Stormfront, the most prominent white nationalist website, has its own definition of those who are allowed to count themselves as white - “non-Jewish people of 100 per cent European ancestry.” But many supremacists who take genetic tests are finding out that rather than bearing "not a drop" of non-white blood, they are - like most of us a conglomerate of various kinds of DNA from all over the world including percentages from places such as sub Saharan Africa and Asia. Few are taking it well.

Dr. Aaron Panofsky and Joan Donovan, of UCLA’s Institute for Society and Genetics and the research institute Data and Society respectively, presented a research study (currently under peer review for publication) at the American Sociological Association a week ago, analysing discussion of GAT on Stormfront forums. Panofsky, Donovan and a team of researchers narrowed down the relevant threads to about 700, with 153 users who had chosen to publish their results online. While Panofsky emphasised that it is not possible to draw many quantitative inferences, the findings of their study offer a glimpse into the white nationalist movement's response to science that doesn't their self perception. 

“The bulk of the discussion was repair talk”, says Panofsky. “Though sometimes folks who posted a problematic result were told to leave Stormfront or “drink cyanide” or whatever else, 'don’t breed', most of the talk was discussion about how to interpret the results to make the bad news go away”.

Overwhelmingly, there were two main categories of reinterpretation. Many responses dismissed GAT as flimsy science – with statements such as a “person with true white nationalist consciousness can 'see race', even if their tests indicate 'impurity'".

Other commentators employed pseudo-scientific arguments. “They often resemble the critiques that professional geneticists, biological anthropologists and social scientists, make of GAT, but through a white nationalist lens", says Panofsky. 

For instance, some commentators would look at percentages of non-European DNA and put it down to the rape of white women by non-white men in the past, or a result of conquests by Vikings of savage lands (what the rest of us might call colonialism). Panofsky likens this to the responses from “many science opponents like climate deniers or anti-vaxxers, who are actually very informed about the science, even if they interpret and critique it in idiosyncratic and motivated ways".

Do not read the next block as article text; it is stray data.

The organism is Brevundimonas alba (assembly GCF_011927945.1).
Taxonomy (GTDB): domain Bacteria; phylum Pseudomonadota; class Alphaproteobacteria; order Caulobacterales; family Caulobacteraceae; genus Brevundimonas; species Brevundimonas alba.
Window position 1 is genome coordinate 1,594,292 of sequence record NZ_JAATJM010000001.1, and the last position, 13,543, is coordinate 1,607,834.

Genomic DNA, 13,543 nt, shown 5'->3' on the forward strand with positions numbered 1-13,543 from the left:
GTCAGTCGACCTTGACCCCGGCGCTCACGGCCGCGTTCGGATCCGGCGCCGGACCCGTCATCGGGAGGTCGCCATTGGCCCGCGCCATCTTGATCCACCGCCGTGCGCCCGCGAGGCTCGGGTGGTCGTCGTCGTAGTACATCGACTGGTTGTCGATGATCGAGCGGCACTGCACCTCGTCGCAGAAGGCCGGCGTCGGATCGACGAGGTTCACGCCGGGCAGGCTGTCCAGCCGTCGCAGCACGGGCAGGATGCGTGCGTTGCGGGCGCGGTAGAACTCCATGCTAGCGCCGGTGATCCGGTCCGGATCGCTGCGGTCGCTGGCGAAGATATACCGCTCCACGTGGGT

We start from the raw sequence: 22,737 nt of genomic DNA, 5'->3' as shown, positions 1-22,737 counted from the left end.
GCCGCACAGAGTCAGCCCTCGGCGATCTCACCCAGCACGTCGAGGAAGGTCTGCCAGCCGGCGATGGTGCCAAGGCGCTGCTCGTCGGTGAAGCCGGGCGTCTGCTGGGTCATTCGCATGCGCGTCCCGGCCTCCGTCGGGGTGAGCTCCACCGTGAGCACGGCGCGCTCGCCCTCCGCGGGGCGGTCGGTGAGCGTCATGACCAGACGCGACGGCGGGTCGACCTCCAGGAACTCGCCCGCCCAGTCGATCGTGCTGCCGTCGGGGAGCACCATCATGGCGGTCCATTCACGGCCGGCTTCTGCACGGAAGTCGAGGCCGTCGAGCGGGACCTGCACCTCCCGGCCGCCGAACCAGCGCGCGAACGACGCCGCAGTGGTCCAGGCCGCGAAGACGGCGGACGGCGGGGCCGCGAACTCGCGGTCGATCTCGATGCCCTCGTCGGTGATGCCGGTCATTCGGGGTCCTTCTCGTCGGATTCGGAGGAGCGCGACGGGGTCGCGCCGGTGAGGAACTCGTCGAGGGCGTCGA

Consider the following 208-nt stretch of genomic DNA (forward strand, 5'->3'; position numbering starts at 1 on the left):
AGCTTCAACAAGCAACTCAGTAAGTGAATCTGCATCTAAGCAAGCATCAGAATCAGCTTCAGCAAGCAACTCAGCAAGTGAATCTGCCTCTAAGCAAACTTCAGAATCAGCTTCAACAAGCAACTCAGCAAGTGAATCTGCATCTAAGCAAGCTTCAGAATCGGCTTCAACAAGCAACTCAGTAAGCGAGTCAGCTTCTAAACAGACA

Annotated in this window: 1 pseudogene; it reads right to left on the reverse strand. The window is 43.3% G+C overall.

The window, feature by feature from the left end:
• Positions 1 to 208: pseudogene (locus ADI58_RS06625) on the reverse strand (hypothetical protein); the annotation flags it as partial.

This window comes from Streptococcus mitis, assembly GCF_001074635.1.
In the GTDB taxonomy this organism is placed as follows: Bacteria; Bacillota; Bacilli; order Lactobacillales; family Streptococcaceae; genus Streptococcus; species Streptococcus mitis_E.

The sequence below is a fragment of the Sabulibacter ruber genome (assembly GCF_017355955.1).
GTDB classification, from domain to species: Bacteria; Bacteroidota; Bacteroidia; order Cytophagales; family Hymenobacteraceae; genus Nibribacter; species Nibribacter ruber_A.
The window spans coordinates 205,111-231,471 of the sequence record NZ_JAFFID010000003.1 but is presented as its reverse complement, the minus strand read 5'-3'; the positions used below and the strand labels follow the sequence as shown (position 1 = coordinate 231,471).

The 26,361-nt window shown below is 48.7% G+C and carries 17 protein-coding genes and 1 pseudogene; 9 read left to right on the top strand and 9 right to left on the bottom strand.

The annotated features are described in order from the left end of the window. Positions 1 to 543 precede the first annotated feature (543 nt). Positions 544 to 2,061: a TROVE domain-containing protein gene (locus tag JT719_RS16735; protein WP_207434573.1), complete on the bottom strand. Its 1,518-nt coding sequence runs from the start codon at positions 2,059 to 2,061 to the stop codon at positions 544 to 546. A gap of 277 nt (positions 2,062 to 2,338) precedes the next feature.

Some white nationalists even looked at the GAT results and suggested that discussion of 100 per cent racial purity and the "one drop" rule might even be outdated – that it might be better to look for specific genetic markets that are “reliably European”, even though geneticists might call them by a different name.

Of course, in another not totally surprising development, many of the Stormfront commentators also insisted that GAT is part of a Jewish conspiracy, “to confuse whites by sprinkling false diversity into test results".

Many of the experts in the field have admitted to queasiness about the test themselves; both how they come to their results and what they imply. There are several technical issues with GAT, such as its use of contemporary populations to make inferences about those who previously lived in different places around the world, and concerns that the diversity of reference samples used to make inferences is not fully representative of the real world. 

There are other specific complications when it comes to the supramacist enthusiasm for GAT. Some already make a tortous argument that white people are the “true people of color" by dint of greater variation in hair and eye color. By breaking up DNA into percentages (e.g. 30 per cent Danish, 20 per cent German), Panofsky says GAT can provide a further opportunity to “appropriate and colonise the discourse of diversity and multiculturalism for their own purposes". There's is also, says Panofsky, the simple issue that “we can’t rely on genetic information to turn white nationalists away from their views."

“While I think it would be nice if the lesson people would take from GAT is that white nationalism is incoherent and wrong. I think white nationalists themselves often take the exact opposite conclusion."